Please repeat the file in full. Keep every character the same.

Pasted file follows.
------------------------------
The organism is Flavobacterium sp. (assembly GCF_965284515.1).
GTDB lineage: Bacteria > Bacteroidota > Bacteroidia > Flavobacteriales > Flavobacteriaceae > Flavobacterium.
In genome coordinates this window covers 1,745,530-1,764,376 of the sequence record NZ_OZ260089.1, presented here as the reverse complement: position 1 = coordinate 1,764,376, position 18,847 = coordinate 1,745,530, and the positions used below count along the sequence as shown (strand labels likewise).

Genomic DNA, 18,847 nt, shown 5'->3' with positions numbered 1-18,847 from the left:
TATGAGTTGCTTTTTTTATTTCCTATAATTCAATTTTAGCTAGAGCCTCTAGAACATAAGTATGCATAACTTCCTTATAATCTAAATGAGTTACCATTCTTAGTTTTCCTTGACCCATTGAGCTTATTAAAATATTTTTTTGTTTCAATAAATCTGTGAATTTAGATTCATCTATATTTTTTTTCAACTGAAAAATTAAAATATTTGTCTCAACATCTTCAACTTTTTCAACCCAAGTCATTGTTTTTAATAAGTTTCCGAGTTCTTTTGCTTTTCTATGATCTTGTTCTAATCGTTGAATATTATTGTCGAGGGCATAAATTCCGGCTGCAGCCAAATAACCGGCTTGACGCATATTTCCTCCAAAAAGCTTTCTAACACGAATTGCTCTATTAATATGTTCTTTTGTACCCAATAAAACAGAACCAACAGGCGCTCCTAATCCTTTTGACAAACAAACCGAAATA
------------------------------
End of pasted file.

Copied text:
The organism is Flavobacterium sp. (assembly GCF_965284515.1).
GTDB lineage: Bacteria > Bacteroidota > Bacteroidia > Flavobacteriales > Flavobacteriaceae > Flavobacterium.
In genome coordinates this window covers 1,745,530-1,764,376 of the sequence record NZ_OZ260089.1, presented here as the reverse complement: position 1 = coordinate 1,764,376, position 18,847 = coordinate 1,745,530, and the positions used below count along the sequence as shown (strand labels likewise).

Genomic DNA, 18,847 nt, shown 5'->3' with positions numbered 1-18,847 from the left:
TATGAGTTGCTTTTTTTATTTCCTATAATTCAATTTTAGCTAGAGCCTCTAGAACATAAGTATGCATAACTTCCTTATAATCTAAATGAGTTACCATTCTTAGTTTTCCTTGACCCATTGAGCTTATTAAAATATTTTTTTGTTTCAATAAATCTGTGAATTTAGATTCATCTATATTTTTTTTCAACTGAAAAATTAAAATATTTGTCTCAACATCTTCAACTTTTTCAACCCAAGTCATTGTTTTTAATAAGTTTCCGAGTTCTTTTGCTTTTCTATGATCTTGTTCTAATCGTTGAATATTATTGTCGAGGGCATAAATTCCGGCTGCAGCCAAATAACCGGCTTGACGCATATTTCCTCCAAAAAGCTTTCTAACACGAATTGCTCTATTAATATGTTCTTTTGTACCCAATAAAACAGAACCAACAGGCGCTCCTAATCCTTTTGACAAACAAACCGAAATA